Some of you might have noticed the appearance of posters around New Haven bearing the face of a grinning young man wearing a beanie and a hoodie. His portrait is nearly life-size and hangs at eye-level. Maybe you smiled back at him.
These 100 posters commemorate Mitchell Dubey, who was murdered in his New Haven apartment two years ago when a panicked robber shot him.
Scrawled next to the caption is a small signature, “J.B. Weekes.” Jonathan Weekes is a graphic designer and a friend who made these posters to remember and celebrate Mitch’s life. Jonathan met Mitch when they worked together at The Devil’s Gear Bike Shop, where the pair repaired bicycles and swapped musical interests.
Jonathan made the posters last year, too, and plans to do so annually. He says, “It has become both my way of coping with and expressing the senselessness and tragedy of his loss.”
Jonathan chose to exclude text because “Mitch’s image was enough to allow it to stand on its own” — his magnetic, charismatic presence alone inspires people to investigate. “You want to get to know him,” Jonathan explained, “That is exactly the way he was in life.”
The posters’ paper stock is vulnerable to New Haven’s weather, and Jonathan notes that this fragility represents the preciousness of life — a gift that is never guaranteed. “People see [the posters] one day, and then they are gone the next. Once they are gone, all that remains is the memory.”
The transience of the prints contrasts with the indelible sorrow of Mitch’s story, and it brings into question how time affects reactions to tragedy. Often, incidents like Mitch’s flood local news until the community reaches some degree of justice. In Mitch’s case, police arrested the robber responsible for his murder.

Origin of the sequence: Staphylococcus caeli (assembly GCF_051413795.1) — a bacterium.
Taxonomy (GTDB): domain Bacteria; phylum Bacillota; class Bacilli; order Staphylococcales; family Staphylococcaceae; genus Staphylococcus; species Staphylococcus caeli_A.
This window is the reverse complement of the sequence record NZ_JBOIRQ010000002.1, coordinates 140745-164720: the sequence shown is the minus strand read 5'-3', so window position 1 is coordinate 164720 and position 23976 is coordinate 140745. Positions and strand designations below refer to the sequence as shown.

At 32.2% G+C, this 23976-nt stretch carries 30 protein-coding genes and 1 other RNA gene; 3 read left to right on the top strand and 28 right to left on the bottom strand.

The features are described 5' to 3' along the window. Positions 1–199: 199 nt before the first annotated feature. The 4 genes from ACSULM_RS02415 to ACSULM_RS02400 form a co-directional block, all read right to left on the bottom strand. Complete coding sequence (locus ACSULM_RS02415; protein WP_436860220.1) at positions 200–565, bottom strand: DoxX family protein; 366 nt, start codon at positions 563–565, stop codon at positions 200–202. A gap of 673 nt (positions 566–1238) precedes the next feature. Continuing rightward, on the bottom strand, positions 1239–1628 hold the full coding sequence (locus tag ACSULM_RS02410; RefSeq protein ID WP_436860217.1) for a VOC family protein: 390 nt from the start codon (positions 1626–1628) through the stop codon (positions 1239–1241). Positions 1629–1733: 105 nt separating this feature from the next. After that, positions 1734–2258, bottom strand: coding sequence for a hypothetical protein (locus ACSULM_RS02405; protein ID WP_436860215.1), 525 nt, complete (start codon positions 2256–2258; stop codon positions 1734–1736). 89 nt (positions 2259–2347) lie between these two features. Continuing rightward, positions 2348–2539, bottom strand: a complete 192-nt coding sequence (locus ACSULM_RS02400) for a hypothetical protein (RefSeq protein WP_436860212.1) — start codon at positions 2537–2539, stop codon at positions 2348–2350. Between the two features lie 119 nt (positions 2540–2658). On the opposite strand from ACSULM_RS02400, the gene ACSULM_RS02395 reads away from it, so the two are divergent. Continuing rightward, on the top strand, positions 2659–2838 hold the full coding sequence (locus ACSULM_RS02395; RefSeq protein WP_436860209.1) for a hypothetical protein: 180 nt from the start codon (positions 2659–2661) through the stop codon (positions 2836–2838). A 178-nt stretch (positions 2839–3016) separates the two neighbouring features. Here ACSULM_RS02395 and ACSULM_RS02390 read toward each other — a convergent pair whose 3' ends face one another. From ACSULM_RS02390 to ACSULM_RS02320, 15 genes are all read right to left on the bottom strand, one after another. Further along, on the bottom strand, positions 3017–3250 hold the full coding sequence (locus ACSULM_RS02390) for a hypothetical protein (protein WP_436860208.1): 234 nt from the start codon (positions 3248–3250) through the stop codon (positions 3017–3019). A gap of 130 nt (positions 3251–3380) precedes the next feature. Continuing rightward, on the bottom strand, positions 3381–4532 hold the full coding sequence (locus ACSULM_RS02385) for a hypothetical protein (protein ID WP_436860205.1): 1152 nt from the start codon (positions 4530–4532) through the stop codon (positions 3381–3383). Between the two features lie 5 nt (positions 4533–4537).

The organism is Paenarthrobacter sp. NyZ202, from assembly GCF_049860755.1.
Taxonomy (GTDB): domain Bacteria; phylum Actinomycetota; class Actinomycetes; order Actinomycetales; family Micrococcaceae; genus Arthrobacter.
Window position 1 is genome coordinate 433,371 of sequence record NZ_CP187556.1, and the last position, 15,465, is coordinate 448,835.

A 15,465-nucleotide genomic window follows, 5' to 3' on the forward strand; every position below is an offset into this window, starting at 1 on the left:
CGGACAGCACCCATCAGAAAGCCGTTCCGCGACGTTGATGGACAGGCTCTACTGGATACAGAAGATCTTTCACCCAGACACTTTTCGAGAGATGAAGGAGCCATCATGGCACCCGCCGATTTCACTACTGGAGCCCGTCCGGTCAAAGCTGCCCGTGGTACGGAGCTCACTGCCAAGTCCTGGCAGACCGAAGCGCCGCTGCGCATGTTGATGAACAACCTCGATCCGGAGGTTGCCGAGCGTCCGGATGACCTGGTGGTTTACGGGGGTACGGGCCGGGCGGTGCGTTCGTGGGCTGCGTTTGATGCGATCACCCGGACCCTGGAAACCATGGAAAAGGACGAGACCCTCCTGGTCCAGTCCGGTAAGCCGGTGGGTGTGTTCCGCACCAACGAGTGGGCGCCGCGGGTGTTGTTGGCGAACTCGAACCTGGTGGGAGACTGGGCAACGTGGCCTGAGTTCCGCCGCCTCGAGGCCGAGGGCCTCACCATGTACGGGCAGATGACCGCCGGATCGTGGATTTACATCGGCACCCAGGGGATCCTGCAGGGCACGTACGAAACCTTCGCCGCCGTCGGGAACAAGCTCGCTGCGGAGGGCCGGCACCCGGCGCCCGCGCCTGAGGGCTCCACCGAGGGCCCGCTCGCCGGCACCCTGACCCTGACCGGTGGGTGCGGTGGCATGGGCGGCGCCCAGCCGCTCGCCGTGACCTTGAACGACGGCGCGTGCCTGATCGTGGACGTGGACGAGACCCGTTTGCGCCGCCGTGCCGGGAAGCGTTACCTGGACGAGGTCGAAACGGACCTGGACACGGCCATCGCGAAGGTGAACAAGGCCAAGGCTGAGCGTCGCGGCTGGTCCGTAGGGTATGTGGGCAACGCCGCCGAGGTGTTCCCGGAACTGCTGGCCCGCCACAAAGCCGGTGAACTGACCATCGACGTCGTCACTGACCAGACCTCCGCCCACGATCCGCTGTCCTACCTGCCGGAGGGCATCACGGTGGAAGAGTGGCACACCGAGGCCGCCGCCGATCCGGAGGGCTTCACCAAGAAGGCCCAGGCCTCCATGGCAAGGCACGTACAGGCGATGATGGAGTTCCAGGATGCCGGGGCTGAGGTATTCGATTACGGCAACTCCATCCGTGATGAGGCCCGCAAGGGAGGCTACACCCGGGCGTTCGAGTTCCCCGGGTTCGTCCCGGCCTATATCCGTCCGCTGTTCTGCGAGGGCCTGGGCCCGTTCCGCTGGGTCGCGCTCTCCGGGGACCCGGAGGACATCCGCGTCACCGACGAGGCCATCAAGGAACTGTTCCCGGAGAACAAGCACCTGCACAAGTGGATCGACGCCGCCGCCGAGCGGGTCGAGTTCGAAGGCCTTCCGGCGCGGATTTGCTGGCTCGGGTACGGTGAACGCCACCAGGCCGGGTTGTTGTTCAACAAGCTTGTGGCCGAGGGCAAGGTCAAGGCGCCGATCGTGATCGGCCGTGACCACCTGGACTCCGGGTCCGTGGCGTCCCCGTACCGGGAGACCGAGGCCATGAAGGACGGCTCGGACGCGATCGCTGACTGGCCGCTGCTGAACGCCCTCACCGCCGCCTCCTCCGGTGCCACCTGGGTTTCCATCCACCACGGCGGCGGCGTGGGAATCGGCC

Sometimes politicians and activists use the hype surrounding tragedies to promote their own causes. We recently saw how inevitable political commentary proved with the Sandy Hook Elementary School tragedy, where other innocents died in gun violence. Parties from either side of the firearms debate rose up around the mourners and preached their ideologies as solutions. After attempts to reach inherently inadequate resolutions, however, interest calms, and people move on.
Is this how should we respond to incredible misfortunes? No. Though difficult to avoid, it is important that we do not forget tragedies because they passed. Though we are averse to facing the suffering that comes along with reflection, we must allow ourselves to remember the wonderful people we lose. It is as necessary to experience this sadness as it is to heal and embrace life. Resisting the use of others’ tragedies to further political agendas is also important, regardless of however well-intentioned or relevant those agendas might be. To practice otherwise disrespects the real, personal losses with which communities are trying to cope. Not unless a mourner calls for change of law does this response acknowledge the sacrosanct grieving of the beloved.
Art provides perhaps the most appropriate and palliative means to cope with human loss. It is cathartic to the creator and viewer, and it honors its subjects. The power of art to organize otherwise senseless experiences in constructed frames truly influences people, who reach their own conclusions and shape their communities accordingly.
Jonathan Weekes’ perennial prints of Mitch provide an admirable model for how we might remember tragedy. Hopefully the incredible life he calls to our attention will affect the way we live. We should aim to share the “positivity, tolerance and pure love of life” that Mitch exuded.
I encourage you to take some time to walk down Grove Street and look for Mitch if you haven’t already seen him. The weather is beautiful, and life is too brief not to enjoy it. In Mitch’s own words, “Follow through on some strange plan. Forget to follow through on something possibly important. Ride your bike. Do something.”
“Do something, anything,” he said, “I beg you.”
Alexis Steele is a senior in Trumbull College. Contact her at firstname.lastname@example.org .